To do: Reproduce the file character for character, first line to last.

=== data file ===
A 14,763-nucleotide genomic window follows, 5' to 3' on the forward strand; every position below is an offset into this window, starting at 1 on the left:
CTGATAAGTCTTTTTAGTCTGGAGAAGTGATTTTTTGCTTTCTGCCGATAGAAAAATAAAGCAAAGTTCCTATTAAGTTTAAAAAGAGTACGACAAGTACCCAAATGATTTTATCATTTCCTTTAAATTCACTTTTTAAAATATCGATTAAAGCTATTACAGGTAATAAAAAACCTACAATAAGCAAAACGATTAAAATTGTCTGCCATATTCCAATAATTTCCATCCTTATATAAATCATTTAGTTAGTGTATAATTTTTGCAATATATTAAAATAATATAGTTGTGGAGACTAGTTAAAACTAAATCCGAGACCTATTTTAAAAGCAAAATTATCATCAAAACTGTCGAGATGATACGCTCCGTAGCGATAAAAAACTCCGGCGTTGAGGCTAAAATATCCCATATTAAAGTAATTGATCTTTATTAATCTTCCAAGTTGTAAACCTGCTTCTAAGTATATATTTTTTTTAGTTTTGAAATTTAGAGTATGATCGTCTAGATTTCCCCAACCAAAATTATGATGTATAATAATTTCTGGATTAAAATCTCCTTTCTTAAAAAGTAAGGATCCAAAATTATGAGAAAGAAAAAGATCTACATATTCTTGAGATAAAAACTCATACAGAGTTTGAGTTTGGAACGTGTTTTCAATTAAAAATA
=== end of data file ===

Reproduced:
A 14,763-nucleotide genomic window follows, 5' to 3' on the forward strand; every position below is an offset into this window, starting at 1 on the left:
CTGATAAGTCTTTTTAGTCTGGAGAAGTGATTTTTTGCTTTCTGCCGATAGAAAAATAAAGCAAAGTTCCTATTAAGTTTAAAAAGAGTACGACAAGTACCCAAATGATTTTATCATTTCCTTTAAATTCACTTTTTAAAATATCGATTAAAGCTATTACAGGTAATAAAAAACCTACAATAAGCAAAACGATTAAAATTGTCTGCCATATTCCAATAATTTCCATCCTTATATAAATCATTTAGTTAGTGTATAATTTTTGCAATATATTAAAATAATATAGTTGTGGAGACTAGTTAAAACTAAATCCGAGACCTATTTTAAAAGCAAAATTATCATCAAAACTGTCGAGATGATACGCTCCGTAGCGATAAAAAACTCCGGCGTTGAGGCTAAAATATCCCATATTAAAGTAATTGATCTTTATTAATCTTCCAAGTTGTAAACCTGCTTCTAAGTATATATTTTTTTTAGTTTTGAAATTTAGAGTATGATCGTCTAGATTTCCCCAACCAAAATTATGATGTATAATAATTTCTGGATTAAAATCTCCTTTCTTAAAAAGTAAGGATCCAAAATTATGAGAAAGAAAAAGATCTACATATTCTTGAGATAAAAACTCATACAGAGTTTGAGTTTGGAACGTGTTTTCAATTAAAAATA